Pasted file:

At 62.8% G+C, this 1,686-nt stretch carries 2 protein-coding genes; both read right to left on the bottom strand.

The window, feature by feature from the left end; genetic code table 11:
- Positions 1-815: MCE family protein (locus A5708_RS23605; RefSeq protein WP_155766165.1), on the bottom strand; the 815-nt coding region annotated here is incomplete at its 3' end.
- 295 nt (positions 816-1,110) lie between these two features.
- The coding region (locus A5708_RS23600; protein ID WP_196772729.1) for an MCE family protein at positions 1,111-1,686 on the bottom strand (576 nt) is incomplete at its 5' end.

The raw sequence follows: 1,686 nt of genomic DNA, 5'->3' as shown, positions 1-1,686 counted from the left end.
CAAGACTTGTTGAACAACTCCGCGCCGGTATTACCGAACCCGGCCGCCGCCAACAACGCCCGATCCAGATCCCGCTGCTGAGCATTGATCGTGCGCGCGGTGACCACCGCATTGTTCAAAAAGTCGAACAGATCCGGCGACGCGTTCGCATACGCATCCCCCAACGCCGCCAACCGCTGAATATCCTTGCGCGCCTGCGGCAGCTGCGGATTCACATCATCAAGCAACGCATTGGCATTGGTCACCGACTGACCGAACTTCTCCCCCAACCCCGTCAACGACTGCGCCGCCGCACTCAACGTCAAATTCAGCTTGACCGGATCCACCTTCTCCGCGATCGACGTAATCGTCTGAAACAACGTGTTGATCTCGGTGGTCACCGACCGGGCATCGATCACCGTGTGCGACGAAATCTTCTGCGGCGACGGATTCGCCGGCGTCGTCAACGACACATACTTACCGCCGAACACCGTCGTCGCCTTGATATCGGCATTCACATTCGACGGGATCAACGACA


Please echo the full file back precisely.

At 62.8% G+C, this 1,686-nt stretch carries 2 protein-coding genes; both read right to left on the bottom strand.

The window, feature by feature from the left end; genetic code table 11:
- Positions 1-815: MCE family protein (locus A5708_RS23605; RefSeq protein WP_155766165.1), on the bottom strand; the 815-nt coding region annotated here is incomplete at its 3' end.
- 295 nt (positions 816-1,110) lie between these two features.
- The coding region (locus A5708_RS23600; protein ID WP_196772729.1) for an MCE family protein at positions 1,111-1,686 on the bottom strand (576 nt) is incomplete at its 5' end.

The raw sequence follows: 1,686 nt of genomic DNA, 5'->3' as shown, positions 1-1,686 counted from the left end.
CAAGACTTGTTGAACAACTCCGCGCCGGTATTACCGAACCCGGCCGCCGCCAACAACGCCCGATCCAGATCCCGCTGCTGAGCATTGATCGTGCGCGCGGTGACCACCGCATTGTTCAAAAAGTCGAACAGATCCGGCGACGCGTTCGCATACGCATCCCCCAACGCCGCCAACCGCTGAATATCCTTGCGCGCCTGCGGCAGCTGCGGATTCACATCATCAAGCAACGCATTGGCATTGGTCACCGACTGACCGAACTTCTCCCCCAACCCCGTCAACGACTGCGCCGCCGCACTCAACGTCAAATTCAGCTTGACCGGATCCACCTTCTCCGCGATCGACGTAATCGTCTGAAACAACGTGTTGATCTCGGTGGTCACCGACCGGGCATCGATCACCGTGTGCGACGAAATCTTCTGCGGCGACGGATTCGCCGGCGTCGTCAACGACACATACTTACCGCCGAACACCGTCGTCGCCTTGATATCGGCATTCACATTCGACGGGATCAACGACA